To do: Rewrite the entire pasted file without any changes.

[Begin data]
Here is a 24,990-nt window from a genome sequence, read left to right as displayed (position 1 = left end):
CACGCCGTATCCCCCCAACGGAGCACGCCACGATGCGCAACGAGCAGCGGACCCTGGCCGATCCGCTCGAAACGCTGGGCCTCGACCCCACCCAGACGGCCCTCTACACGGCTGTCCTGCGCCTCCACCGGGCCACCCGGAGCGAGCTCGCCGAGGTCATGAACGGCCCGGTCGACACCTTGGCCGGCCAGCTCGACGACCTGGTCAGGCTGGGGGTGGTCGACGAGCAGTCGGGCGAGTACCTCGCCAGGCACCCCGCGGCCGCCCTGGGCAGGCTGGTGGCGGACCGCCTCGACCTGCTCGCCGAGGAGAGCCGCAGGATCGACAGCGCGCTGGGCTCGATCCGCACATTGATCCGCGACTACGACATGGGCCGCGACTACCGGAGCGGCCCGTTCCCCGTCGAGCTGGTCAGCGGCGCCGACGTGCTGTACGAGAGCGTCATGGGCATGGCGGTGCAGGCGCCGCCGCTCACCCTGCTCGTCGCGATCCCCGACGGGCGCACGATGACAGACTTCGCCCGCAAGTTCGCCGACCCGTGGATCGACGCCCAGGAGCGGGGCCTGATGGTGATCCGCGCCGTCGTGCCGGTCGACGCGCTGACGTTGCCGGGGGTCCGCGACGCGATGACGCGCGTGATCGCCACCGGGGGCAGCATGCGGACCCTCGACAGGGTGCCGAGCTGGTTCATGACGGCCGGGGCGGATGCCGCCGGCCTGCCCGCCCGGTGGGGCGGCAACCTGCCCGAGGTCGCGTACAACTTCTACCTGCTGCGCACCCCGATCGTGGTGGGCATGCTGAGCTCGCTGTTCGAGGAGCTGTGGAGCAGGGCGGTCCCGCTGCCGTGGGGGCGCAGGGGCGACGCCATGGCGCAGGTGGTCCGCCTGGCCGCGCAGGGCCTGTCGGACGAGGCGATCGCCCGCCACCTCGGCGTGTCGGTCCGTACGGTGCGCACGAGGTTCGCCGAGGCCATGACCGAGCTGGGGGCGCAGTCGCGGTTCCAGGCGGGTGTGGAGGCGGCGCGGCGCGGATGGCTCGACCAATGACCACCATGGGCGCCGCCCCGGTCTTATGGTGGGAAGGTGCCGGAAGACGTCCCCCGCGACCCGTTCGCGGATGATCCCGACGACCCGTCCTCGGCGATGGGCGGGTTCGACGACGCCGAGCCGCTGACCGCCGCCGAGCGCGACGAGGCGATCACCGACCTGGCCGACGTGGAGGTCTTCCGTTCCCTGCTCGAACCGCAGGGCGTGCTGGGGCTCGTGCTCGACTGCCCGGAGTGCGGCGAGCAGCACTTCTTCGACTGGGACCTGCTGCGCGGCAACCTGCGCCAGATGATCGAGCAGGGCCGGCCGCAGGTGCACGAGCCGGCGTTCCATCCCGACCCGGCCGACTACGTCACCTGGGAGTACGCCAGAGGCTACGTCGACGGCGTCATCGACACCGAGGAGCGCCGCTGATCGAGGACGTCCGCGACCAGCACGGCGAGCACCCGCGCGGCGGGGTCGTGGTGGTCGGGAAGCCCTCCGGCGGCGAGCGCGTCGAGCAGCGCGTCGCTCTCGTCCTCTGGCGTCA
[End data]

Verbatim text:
Here is a 24,990-nt window from a genome sequence, read left to right as displayed (position 1 = left end):
CACGCCGTATCCCCCCAACGGAGCACGCCACGATGCGCAACGAGCAGCGGACCCTGGCCGATCCGCTCGAAACGCTGGGCCTCGACCCCACCCAGACGGCCCTCTACACGGCTGTCCTGCGCCTCCACCGGGCCACCCGGAGCGAGCTCGCCGAGGTCATGAACGGCCCGGTCGACACCTTGGCCGGCCAGCTCGACGACCTGGTCAGGCTGGGGGTGGTCGACGAGCAGTCGGGCGAGTACCTCGCCAGGCACCCCGCGGCCGCCCTGGGCAGGCTGGTGGCGGACCGCCTCGACCTGCTCGCCGAGGAGAGCCGCAGGATCGACAGCGCGCTGGGCTCGATCCGCACATTGATCCGCGACTACGACATGGGCCGCGACTACCGGAGCGGCCCGTTCCCCGTCGAGCTGGTCAGCGGCGCCGACGTGCTGTACGAGAGCGTCATGGGCATGGCGGTGCAGGCGCCGCCGCTCACCCTGCTCGTCGCGATCCCCGACGGGCGCACGATGACAGACTTCGCCCGCAAGTTCGCCGACCCGTGGATCGACGCCCAGGAGCGGGGCCTGATGGTGATCCGCGCCGTCGTGCCGGTCGACGCGCTGACGTTGCCGGGGGTCCGCGACGCGATGACGCGCGTGATCGCCACCGGGGGCAGCATGCGGACCCTCGACAGGGTGCCGAGCTGGTTCATGACGGCCGGGGCGGATGCCGCCGGCCTGCCCGCCCGGTGGGGCGGCAACCTGCCCGAGGTCGCGTACAACTTCTACCTGCTGCGCACCCCGATCGTGGTGGGCATGCTGAGCTCGCTGTTCGAGGAGCTGTGGAGCAGGGCGGTCCCGCTGCCGTGGGGGCGCAGGGGCGACGCCATGGCGCAGGTGGTCCGCCTGGCCGCGCAGGGCCTGTCGGACGAGGCGATCGCCCGCCACCTCGGCGTGTCGGTCCGTACGGTGCGCACGAGGTTCGCCGAGGCCATGACCGAGCTGGGGGCGCAGTCGCGGTTCCAGGCGGGTGTGGAGGCGGCGCGGCGCGGATGGCTCGACCAATGACCACCATGGGCGCCGCCCCGGTCTTATGGTGGGAAGGTGCCGGAAGACGTCCCCCGCGACCCGTTCGCGGATGATCCCGACGACCCGTCCTCGGCGATGGGCGGGTTCGACGACGCCGAGCCGCTGACCGCCGCCGAGCGCGACGAGGCGATCACCGACCTGGCCGACGTGGAGGTCTTCCGTTCCCTGCTCGAACCGCAGGGCGTGCTGGGGCTCGTGCTCGACTGCCCGGAGTGCGGCGAGCAGCACTTCTTCGACTGGGACCTGCTGCGCGGCAACCTGCGCCAGATGATCGAGCAGGGCCGGCCGCAGGTGCACGAGCCGGCGTTCCATCCCGACCCGGCCGACTACGTCACCTGGGAGTACGCCAGAGGCTACGTCGACGGCGTCATCGACACCGAGGAGCGCCGCTGATCGAGGACGTCCGCGACCAGCACGGCGAGCACCCGCGCGGCGGGGTCGTGGTGGTCGGGAAGCCCTCCGGCGGCGAGCGCGTCGAGCAGCGCGTCGCTCTCGTCCTCTGGCGTCA